Taking up Arms

A couple of months ago, the Journal of Experimental Biology published a study that looked at the energy cost of running with various different arm actions.
(The metabolic cost of human running: is swinging the arms worth it?).

The study’s conclusion was hardly earth-shaking. The authors found that running with a typical arm swing uses less energy and results in less torso rotation than running with hands on head, arms crossed over the chest, or arms behind one’s back. Runner’s World published a nice write-up (Arm Swing and Running Economy), but perhaps because the experimental results were non-controversial, the study didn’t generate a whole lot of discussion. I expect many readers felt it was a little silly to conduct extensive experiments to determine that running with your hands on your head is inefficient.

But here’s the thing: unless we’re sprinters, most of us aren’t really sure what to do with our arms.

I exempted sprinters because almost all of the good ones seem to practice the same technique, with a huge range of motion out of the blocks, leading to a powerful downward driving action once they reach full speed. Sprinters practice their arm actions all the time, refining their ability to coordinate arms and legs to first accelerate, and then maintain velocity over a shockingly short amount of time. Those who don’t get it right, don’t prevail.

No such consensus exists among distance runners, or rather, no matter what we might think about perfect form for swinging the arms, there are too many exceptions that challenge our preconceptions.

For example, the best 800m runner in the world in 2014 was Nijel Amos. In contrast to most 800m runners, when Amos sprints, his arms seem to swim through the air and are noticeably less compact. What can we make of this? Would Amos run even faster if he cleaned up his arm action to be more aesthetically pleasing?


I’ve been thinking about this because as a high school coach, I see every possible way of running and that includes unconventional, seemingly inefficient arm actions. How much effort should I put into correcting poor arm mechanics, and do I really know how to do that?

I seem to remember that one of Alberto Salazar’s first observations about the young Mary Cain was that she flapped one arm slightly, and that if she fixed that, she’d go even faster. I can only imagine the hundreds of hours of work that the two of them have done since then to address this perceived flaw. But has it really made a difference? How would we even know?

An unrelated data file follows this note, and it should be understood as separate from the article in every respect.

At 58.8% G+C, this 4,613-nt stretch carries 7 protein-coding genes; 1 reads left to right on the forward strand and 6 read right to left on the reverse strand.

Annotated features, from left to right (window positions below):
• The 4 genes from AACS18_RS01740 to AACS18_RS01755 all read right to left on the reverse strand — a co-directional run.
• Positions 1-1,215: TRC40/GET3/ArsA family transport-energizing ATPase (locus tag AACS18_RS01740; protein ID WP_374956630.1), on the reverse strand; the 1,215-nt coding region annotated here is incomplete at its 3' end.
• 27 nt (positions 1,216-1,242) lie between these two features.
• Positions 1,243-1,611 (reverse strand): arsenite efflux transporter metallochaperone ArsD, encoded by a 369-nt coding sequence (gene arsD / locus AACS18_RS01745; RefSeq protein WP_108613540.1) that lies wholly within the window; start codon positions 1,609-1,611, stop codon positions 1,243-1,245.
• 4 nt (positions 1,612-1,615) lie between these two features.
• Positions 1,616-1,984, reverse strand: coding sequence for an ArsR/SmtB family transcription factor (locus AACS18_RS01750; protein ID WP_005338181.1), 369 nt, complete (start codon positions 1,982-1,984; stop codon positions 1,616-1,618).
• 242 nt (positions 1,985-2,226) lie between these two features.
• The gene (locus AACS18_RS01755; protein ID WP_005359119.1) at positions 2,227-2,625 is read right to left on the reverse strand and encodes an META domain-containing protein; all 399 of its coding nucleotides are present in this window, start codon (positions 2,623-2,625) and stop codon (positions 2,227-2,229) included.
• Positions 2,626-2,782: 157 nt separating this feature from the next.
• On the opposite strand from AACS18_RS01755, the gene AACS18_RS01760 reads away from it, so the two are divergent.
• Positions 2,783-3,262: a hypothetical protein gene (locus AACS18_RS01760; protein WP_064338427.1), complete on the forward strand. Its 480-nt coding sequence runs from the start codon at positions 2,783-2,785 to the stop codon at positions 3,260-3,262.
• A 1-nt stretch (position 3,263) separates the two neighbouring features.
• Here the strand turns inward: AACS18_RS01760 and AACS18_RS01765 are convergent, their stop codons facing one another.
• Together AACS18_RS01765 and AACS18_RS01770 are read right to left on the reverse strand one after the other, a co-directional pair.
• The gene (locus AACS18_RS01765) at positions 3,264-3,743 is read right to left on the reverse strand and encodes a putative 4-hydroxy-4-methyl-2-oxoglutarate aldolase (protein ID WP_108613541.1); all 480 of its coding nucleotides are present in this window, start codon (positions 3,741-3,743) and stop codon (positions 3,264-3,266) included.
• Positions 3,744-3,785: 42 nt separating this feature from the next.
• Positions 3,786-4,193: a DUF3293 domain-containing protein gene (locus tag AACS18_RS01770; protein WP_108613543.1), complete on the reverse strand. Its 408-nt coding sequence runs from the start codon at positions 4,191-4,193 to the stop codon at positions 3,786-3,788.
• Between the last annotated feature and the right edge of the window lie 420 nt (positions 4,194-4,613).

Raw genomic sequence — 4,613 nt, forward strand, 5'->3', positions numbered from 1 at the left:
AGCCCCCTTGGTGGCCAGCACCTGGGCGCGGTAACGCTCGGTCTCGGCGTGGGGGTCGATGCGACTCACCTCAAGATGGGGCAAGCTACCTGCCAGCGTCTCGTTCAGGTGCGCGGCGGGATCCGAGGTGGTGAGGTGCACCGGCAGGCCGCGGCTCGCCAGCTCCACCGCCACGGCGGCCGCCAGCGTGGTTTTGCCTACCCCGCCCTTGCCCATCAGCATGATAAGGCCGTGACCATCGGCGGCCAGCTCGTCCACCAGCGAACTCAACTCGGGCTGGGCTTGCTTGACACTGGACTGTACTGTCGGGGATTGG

The great Murray Halberg, gold medalist at 5000m in the 1960 Rome Olympics, ran with a withered, nearly paralyzed left arm, the result of a Rugby injury in his childhood that damaged nerves, veins, and arteries in his left shoulder. Here’s what he wrote about it in his great autobiography “A Clean Pair of Heels”:

“A lot has been said and written about my injured left arm… at the risk of spoiling a few long-standing beliefs, I think it has been a help to me in running. Before the accident, I used to run slightly off-balance. After it, I adjusted to running with the arm tucked up, pumping myself along with my right. And my balance seemed better. I think it helps me greatly when I am running on tight-cornered board tracks. It supports the theory that there is some good in everything if you care to look for it.”

So I think that when it comes to what’s obvious about using arms when running, we need to practice a little humility. If someone chooses to study the metabolic cost of running with hands in their pockets, I think we should pay close attention to what they find out.

In the mean time, I’ll coach my runners to at least think about their arm actions, and especially with the new ones, to seek out a more efficient, more balanced arm carriage — even if I don’t know precisely what that will look like for each kid. Mostly I want them to run more, with the idea that running more will inevitably teach them more than any lessons I can give them. Right now, the fastest girl on my team runs with her arms quite open and almost by her side. It doesn’t look like classic running form, but when we tried to have her change it, she complained that it didn’t feel right.

Maybe her arms are too short to worry about adjusting her form to create a classic right-angle arm swing, or maybe life is.

About Jon Waldron

Running and Racing have been important parts of my life for as long as I can remember. I ran Track and Cross Country at Amherst HS, back in the day, and am proud to have been training and competing with the Cambridge Sports Union (CSU) for more than thirty years. If my bones hold out, I hope to continue for another thirty. Sixteen years ago, I began coaching, first as an Asst. Coach at Newton North HS in Newton, MA, and for the past ten years, as Head Track and Cross Country Coach at Concord Academy in Concord, Massachusetts. I've been writing about running for almost as long as I've been running, dating back to high school, when I would write meet summaries for the Amherst Record for about $0.33 per column inch. I've been blogging about running since 2005, and began blogging at "the runner eclectic" in 2014. Until recently I also had a day job, working full-time as a Technical Product Manager for Nuance Communications, based in Burlington, MA. But I am now on what might turn out to be a permanent sabbatical. Thank you for reading my blog, and please consider leaving a comment.
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1 Response to Taking up Arms

  1. Pingback: STRIVE-Cast Episode 2: This Week with David and Ty | STRIVE Trips – International Service Trips for High School Student Athletes

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